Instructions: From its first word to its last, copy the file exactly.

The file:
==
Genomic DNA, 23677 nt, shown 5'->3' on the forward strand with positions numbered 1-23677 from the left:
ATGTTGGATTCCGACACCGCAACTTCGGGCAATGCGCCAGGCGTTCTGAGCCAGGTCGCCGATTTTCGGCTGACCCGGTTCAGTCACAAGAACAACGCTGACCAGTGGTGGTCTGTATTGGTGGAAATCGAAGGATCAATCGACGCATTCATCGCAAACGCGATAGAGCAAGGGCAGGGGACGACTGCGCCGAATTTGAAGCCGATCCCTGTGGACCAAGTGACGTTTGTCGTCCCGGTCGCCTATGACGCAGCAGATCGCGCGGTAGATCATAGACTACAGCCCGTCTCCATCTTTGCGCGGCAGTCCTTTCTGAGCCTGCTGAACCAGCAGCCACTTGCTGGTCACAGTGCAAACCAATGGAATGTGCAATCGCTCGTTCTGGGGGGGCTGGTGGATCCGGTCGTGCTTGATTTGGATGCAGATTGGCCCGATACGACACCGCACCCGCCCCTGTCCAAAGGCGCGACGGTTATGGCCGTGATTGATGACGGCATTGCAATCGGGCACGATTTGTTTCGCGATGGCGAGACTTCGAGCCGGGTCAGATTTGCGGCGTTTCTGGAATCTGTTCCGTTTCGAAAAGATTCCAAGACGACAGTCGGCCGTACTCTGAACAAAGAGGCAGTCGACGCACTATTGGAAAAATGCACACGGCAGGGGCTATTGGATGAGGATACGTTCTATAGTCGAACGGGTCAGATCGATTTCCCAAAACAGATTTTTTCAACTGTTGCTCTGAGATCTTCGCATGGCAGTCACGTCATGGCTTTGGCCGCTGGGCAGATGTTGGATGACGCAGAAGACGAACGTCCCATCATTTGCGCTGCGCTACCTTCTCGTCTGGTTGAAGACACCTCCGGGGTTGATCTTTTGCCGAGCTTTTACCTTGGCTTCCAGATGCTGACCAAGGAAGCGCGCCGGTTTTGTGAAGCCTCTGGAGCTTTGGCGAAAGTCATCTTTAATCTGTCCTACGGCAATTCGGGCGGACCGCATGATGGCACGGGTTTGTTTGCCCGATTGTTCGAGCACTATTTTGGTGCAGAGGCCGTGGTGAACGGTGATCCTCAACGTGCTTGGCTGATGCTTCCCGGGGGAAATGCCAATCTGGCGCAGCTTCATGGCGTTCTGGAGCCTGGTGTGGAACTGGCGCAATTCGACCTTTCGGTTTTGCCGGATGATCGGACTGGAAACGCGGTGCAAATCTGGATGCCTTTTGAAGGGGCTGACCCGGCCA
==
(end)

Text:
Genomic DNA, 23677 nt, shown 5'->3' on the forward strand with positions numbered 1-23677 from the left:
ATGTTGGATTCCGACACCGCAACTTCGGGCAATGCGCCAGGCGTTCTGAGCCAGGTCGCCGATTTTCGGCTGACCCGGTTCAGTCACAAGAACAACGCTGACCAGTGGTGGTCTGTATTGGTGGAAATCGAAGGATCAATCGACGCATTCATCGCAAACGCGATAGAGCAAGGGCAGGGGACGACTGCGCCGAATTTGAAGCCGATCCCTGTGGACCAAGTGACGTTTGTCGTCCCGGTCGCCTATGACGCAGCAGATCGCGCGGTAGATCATAGACTACAGCCCGTCTCCATCTTTGCGCGGCAGTCCTTTCTGAGCCTGCTGAACCAGCAGCCACTTGCTGGTCACAGTGCAAACCAATGGAATGTGCAATCGCTCGTTCTGGGGGGGCTGGTGGATCCGGTCGTGCTTGATTTGGATGCAGATTGGCCCGATACGACACCGCACCCGCCCCTGTCCAAAGGCGCGACGGTTATGGCCGTGATTGATGACGGCATTGCAATCGGGCACGATTTGTTTCGCGATGGCGAGACTTCGAGCCGGGTCAGATTTGCGGCGTTTCTGGAATCTGTTCCGTTTCGAAAAGATTCCAAGACGACAGTCGGCCGTACTCTGAACAAAGAGGCAGTCGACGCACTATTGGAAAAATGCACACGGCAGGGGCTATTGGATGAGGATACGTTCTATAGTCGAACGGGTCAGATCGATTTCCCAAAACAGATTTTTTCAACTGTTGCTCTGAGATCTTCGCATGGCAGTCACGTCATGGCTTTGGCCGCTGGGCAGATGTTGGATGACGCAGAAGACGAACGTCCCATCATTTGCGCTGCGCTACCTTCTCGTCTGGTTGAAGACACCTCCGGGGTTGATCTTTTGCCGAGCTTTTACCTTGGCTTCCAGATGCTGACCAAGGAAGCGCGCCGGTTTTGTGAAGCCTCTGGAGCTTTGGCGAAAGTCATCTTTAATCTGTCCTACGGCAATTCGGGCGGACCGCATGATGGCACGGGTTTGTTTGCCCGATTGTTCGAGCACTATTTTGGTGCAGAGGCCGTGGTGAACGGTGATCCTCAACGTGCTTGGCTGATGCTTCCCGGGGGAAATGCCAATCTGGCGCAGCTTCATGGCGTTCTGGAGCCTGGTGTGGAACTGGCGCAATTCGACCTTTCGGTTTTGCCGGATGATCGGACTGGAAACGCGGTGCAAATCTGGATGCCTTTTGAAGGGGCTGACCCGGCCA